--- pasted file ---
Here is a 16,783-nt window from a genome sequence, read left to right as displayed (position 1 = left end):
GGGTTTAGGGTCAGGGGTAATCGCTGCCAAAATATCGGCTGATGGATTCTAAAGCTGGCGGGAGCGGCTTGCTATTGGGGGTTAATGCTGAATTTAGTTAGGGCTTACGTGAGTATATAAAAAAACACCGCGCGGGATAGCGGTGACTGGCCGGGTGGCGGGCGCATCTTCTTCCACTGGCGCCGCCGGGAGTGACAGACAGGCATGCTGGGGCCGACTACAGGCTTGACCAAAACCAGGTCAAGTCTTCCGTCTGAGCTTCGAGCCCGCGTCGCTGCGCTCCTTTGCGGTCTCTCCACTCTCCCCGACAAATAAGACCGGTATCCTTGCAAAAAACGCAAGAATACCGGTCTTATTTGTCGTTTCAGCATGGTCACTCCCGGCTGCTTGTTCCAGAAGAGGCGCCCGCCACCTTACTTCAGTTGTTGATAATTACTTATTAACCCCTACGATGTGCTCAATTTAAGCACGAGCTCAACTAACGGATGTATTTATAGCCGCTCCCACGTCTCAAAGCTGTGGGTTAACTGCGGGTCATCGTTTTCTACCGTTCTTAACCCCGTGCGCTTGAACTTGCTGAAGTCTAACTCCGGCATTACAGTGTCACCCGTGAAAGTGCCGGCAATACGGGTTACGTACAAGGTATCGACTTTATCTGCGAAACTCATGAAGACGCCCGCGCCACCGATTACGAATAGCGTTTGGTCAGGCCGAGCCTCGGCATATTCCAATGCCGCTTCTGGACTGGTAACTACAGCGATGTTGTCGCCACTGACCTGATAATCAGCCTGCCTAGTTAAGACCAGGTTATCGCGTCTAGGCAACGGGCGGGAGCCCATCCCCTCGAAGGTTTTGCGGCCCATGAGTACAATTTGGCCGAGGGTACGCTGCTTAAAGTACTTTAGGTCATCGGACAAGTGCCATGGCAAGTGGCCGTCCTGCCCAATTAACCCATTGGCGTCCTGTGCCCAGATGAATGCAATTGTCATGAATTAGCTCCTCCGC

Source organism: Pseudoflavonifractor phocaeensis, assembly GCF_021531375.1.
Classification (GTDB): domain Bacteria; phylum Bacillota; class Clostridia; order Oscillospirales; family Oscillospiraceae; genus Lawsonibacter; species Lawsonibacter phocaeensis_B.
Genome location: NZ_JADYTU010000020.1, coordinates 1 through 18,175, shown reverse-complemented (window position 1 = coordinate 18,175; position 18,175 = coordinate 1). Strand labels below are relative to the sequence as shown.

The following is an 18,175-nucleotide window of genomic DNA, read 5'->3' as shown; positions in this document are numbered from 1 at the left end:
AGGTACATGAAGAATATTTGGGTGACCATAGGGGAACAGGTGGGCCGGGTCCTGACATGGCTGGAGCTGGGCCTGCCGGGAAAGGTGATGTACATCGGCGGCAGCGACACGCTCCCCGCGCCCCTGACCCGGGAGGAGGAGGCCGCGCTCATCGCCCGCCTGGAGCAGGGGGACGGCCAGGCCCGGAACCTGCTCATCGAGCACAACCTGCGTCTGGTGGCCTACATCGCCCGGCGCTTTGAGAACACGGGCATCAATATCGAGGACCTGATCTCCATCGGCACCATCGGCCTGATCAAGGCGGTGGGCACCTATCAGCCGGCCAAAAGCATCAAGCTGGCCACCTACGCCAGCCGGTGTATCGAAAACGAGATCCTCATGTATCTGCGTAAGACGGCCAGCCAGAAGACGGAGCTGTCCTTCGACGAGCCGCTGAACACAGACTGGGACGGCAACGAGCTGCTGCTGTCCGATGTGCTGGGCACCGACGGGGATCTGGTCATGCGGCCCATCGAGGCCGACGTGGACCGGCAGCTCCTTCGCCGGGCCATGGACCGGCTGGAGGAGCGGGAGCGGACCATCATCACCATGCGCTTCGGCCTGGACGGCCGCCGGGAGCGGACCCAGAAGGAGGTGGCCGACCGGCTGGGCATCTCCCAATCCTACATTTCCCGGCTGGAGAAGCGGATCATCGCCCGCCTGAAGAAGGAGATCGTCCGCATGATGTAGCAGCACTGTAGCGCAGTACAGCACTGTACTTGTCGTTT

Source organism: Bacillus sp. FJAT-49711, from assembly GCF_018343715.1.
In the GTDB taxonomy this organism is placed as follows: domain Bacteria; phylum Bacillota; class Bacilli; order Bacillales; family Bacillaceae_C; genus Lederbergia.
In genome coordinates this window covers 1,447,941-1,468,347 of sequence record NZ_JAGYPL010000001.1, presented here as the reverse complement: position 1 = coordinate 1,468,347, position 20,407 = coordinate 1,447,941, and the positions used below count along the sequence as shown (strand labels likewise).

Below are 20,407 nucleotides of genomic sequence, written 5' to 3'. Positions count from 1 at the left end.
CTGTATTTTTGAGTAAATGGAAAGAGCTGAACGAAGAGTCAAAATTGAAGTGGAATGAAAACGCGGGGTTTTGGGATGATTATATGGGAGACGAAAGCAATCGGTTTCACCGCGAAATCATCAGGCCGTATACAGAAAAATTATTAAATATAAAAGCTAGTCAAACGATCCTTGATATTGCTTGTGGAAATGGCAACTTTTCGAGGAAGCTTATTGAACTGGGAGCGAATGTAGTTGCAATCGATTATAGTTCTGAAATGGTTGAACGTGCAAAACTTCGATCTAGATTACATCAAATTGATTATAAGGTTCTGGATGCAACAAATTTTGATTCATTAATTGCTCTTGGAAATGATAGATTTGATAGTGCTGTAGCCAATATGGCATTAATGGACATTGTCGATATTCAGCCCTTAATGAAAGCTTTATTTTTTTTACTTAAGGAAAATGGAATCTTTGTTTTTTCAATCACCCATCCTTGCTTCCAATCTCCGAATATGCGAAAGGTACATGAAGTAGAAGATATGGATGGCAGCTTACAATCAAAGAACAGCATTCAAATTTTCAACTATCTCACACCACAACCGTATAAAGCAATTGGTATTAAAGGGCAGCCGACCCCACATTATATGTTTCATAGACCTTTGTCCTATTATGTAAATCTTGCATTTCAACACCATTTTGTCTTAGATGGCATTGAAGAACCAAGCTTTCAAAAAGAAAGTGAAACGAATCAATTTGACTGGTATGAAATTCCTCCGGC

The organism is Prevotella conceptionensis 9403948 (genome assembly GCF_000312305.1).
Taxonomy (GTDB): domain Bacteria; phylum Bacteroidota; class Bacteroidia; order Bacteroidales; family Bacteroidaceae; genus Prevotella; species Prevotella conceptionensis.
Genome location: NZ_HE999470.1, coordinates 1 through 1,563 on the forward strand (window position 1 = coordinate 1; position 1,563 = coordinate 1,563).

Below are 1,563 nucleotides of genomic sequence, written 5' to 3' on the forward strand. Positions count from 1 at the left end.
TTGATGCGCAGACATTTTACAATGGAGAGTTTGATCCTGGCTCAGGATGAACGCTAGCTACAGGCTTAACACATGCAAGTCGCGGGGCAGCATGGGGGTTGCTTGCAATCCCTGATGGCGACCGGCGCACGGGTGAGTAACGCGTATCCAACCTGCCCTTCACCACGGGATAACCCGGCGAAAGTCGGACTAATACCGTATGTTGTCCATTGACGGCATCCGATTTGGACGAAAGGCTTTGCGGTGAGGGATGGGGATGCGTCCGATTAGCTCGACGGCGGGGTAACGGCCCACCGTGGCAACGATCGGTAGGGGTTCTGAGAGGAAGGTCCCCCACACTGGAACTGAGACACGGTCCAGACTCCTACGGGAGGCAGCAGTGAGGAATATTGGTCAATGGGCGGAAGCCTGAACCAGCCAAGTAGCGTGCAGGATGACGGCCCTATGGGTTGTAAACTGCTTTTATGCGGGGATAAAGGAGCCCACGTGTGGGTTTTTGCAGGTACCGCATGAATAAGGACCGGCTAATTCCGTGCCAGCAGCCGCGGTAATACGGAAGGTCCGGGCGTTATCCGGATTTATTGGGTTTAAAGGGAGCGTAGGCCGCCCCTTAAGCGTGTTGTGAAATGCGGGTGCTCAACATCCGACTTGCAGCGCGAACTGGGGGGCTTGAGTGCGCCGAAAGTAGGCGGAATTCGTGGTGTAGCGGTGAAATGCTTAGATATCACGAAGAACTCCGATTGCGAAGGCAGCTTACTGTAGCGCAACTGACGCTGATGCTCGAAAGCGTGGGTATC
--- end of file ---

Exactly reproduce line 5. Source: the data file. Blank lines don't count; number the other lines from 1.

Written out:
Genome location: NZ_JADYTU010000020.1, coordinates 1 through 18,175, shown reverse-complemented (window position 1 = coordinate 18,175; position 18,175 = coordinate 1). Strand labels below are relative to the sequence as shown.